Ron Gardenhire complains about Yankees' pitcher switch

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This was fun. The Yankees took the lead in the top of the ninth last night on a Nick Swisher home run, but the inning ended a pitch later when Mark Teixeira was thrown out trying to leg out a double.  The half-inning ended so quickly that Joe Girardi barely had time to get Mariano Rivera up to start throwing — it was a save situation now, don’t you know — and it was so obvious that even Rick Sutcliffe noticed it.

Despite the fact that he was seen putting on his jacket and toweling off in the top half of the inning — the universal sign for “I’m totally done pitching in this game — Andy Pettitte came out to take his warmup pitches in the bottom of the ninth.  Before he could throw a pitch, however, Joe Girardi came out and called for Rivera, who had finally warmed up.  I don’t think I was imagining Francisco Cervelli laughing a bit as he came out to the mound for the switcheroo.

Ron Gardenhire didn’t find it so funny:

“No, he wasn’t going to throw a pitch. That was kind of tired, to
tell you the truth. You don’t know normally get that long between
innings to do all that, but we know what’s going on there. That’s a situation major league baseball needs to take care of when
stuff like that happens. You don’t have a guy ready in the bullpen, if
your starter goes out there, he should have to face a hitter. That’s
just the way it should be. If you don’t get a guy up, that’s the way it
should be, unless the other team makes a change.

“But that’s not what lost the game for us. That’s stuff that just
gets old right there.”

This isn’t the first time such a thing has happened — I want to say I remember Bobby Cox doing this with Mark Wohlers or John Rocker or someone in the 90s — and I can’t really see how it prejudices the hitting team, but it is the kind of thing that feel, I dunno, weird.

But maybe the weirdest thing about it is why Joe Girardi didn’t just leave Pettitte out there anyway. He had only thrown 94 pitches and Rivera had already pitched in the resumption of the suspended game. The answer can’t be that Pettitte was tired, because if that were the case he would have been tired even if the game had remained tied. Girardi didn’t have anyone warming up before the Swisher homer, however, so I’m going to assume that if the game had stayed tied Pettitte would’ve pitched the ninth.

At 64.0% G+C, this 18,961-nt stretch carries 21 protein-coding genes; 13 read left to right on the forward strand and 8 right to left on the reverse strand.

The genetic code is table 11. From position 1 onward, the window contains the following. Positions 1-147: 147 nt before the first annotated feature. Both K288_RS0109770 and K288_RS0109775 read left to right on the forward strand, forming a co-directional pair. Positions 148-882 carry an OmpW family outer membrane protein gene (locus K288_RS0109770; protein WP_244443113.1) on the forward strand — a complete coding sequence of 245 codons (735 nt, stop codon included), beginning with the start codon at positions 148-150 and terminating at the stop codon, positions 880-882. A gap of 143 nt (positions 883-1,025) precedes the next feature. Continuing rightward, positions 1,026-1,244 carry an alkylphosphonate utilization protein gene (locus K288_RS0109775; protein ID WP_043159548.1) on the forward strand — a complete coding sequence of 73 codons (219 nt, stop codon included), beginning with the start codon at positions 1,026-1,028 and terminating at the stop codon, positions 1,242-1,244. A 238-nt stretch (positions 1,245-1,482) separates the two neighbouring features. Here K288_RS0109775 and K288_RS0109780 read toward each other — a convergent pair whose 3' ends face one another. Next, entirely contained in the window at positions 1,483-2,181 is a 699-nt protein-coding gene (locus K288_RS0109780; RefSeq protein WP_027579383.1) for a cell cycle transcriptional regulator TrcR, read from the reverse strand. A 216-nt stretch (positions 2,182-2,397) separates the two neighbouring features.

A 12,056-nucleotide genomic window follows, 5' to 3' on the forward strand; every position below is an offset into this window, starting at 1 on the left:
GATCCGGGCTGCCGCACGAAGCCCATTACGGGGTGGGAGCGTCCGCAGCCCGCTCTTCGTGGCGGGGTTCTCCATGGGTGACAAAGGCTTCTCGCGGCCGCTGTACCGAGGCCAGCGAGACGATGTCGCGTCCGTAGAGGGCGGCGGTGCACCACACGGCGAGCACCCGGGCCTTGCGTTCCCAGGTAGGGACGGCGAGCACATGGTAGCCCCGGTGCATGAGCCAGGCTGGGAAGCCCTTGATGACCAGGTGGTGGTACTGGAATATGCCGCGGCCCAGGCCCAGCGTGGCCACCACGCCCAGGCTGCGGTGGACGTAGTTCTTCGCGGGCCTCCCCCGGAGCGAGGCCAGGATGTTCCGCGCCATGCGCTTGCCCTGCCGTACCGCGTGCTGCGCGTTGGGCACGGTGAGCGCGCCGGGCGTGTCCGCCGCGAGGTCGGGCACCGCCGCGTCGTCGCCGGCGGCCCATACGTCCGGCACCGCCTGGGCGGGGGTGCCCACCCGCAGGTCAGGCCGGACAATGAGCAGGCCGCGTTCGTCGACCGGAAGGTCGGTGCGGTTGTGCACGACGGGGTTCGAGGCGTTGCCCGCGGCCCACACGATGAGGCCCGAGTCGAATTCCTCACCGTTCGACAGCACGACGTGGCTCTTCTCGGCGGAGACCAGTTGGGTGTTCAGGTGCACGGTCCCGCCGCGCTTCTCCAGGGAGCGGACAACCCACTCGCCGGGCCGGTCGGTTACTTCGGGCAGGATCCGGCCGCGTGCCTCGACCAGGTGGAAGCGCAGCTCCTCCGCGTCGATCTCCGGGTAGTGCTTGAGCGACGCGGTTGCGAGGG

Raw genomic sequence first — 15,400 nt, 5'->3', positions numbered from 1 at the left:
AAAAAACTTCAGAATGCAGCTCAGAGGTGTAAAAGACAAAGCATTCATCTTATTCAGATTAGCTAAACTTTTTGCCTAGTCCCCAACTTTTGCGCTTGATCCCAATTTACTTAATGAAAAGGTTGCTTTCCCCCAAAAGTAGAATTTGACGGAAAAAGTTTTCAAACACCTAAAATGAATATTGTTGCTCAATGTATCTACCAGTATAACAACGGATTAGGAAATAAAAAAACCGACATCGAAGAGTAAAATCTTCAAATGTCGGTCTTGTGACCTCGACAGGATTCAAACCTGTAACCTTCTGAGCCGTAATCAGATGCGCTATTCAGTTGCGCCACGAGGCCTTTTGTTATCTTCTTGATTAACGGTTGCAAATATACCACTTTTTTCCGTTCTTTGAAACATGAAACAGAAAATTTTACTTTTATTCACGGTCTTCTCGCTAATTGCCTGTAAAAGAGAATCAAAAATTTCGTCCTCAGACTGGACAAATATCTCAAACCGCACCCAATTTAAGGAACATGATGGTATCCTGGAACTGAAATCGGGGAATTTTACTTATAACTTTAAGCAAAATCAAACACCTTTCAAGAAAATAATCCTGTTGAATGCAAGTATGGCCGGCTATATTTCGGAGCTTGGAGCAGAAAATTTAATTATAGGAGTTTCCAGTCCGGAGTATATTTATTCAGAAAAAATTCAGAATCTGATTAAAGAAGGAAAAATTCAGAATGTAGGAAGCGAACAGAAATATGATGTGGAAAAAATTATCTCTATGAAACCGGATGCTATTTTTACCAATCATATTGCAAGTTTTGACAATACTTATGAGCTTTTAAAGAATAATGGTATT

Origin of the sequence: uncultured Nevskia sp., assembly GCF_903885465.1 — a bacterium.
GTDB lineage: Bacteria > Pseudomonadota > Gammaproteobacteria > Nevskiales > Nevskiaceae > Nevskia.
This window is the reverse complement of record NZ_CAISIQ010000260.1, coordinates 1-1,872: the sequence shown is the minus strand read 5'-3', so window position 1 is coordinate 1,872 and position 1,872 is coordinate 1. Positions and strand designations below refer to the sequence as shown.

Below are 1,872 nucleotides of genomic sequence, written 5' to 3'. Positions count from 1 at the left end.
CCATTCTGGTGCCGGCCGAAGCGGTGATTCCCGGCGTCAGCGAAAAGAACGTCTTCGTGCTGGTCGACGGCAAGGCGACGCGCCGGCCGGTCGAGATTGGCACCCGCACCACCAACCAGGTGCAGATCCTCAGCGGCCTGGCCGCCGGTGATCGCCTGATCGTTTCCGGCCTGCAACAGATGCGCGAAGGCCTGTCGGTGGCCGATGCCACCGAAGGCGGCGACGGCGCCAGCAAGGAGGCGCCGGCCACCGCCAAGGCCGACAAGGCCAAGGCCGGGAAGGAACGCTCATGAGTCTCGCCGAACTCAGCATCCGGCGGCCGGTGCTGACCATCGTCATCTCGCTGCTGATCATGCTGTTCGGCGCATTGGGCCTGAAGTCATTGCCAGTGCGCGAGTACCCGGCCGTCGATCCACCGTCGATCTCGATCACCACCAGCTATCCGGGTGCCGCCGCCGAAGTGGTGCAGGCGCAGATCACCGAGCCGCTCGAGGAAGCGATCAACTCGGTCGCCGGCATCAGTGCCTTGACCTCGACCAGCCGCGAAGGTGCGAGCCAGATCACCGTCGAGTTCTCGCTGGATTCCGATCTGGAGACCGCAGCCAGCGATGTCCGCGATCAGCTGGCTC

So basically all of that shuffling was designed to get Mariano Rivera a save.  Ah, the save: the only statistic that dictates how the game is played rather than merely reflects what happens.

Report: Mariners have interest in Reds’ Jay Bruce

ATLANTA, GA - JUNE 14:  Jay Bruce #32 of the Cincinnati Reds waits to bat prior to hitting a three-run homer in the first inning against the Atlanta Braves at Turner Field on June 14, 2016 in Atlanta, Georgia.  (Photo by Kevin C. Cox/Getty Images)
Kevin C. Cox/Getty Images
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ESPN’s Jerry Crasnick reports that the Mariners are among the teams that have contacted the Reds about outfielder Jay Bruce. The Mariners enter play Wednesday 51-48, six games out of first place in the AL West and 4.5 games out of the second AL Wild Card slot. Adding an impact bat like Bruce could help in their effort to reach the postseason.

Norichika Aoki and Seth Smith have handled the bulk of the playing time in left field. While Smith has hit well, Aoki has not. Bruce came into Wednesday’s game against the Giants batting .271/.324/.567 with 24 home runs and a league-best 78 RBI.

Bruce can become a free agent after the season if his controlling team declines his $13 million club option for the 2017 season by paying him a $1 million buyout. If he’s traded mid-season, his new team won’t be able to make him a qualifying offer, so the club option may be more enticing than it looks at first glance.

The Padres have homered in 25 consecutive games, tying an NL record

SAN DIEGO, CALIFORNIA - JULY 16:  Adam Rosales #9 of the San Diego Padres hits an RBI single during the tenth inning of a baseball game against the San Francisco Giants at PETCO Park on July 16, 2016 in San Diego, California.   (Photo by Denis Poroy/Getty Images)
Denis Poroy/Getty Images
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A third-inning two-run home run by Adam Rosales off of R.A. Dickey put the Padres up 2-0, but it also helped the Padres tie a National League record. The Padres have homered in 25 consecutive games, matching the 1998 Braves, the 1994 Tigers, and the 1941 Yankees. The major league record is 27, set by the 2002 Rangers.

The Padres hit three in total on Wednesday in an 8-4 victory against the Blue Jays. One of those dingers was an eighth-inning solo shot by rookie Alex Dickerson, who has now homered in four consecutive games himself. The one he hit on Monday is worth watching, as it got into the upper deck at the Rogers Centre.

As the Padres recently traded Melvin Upton, Jr. to the Jays, Dickerson is likely going to see regular playing time. That’s especially true if he keeps hitting like this.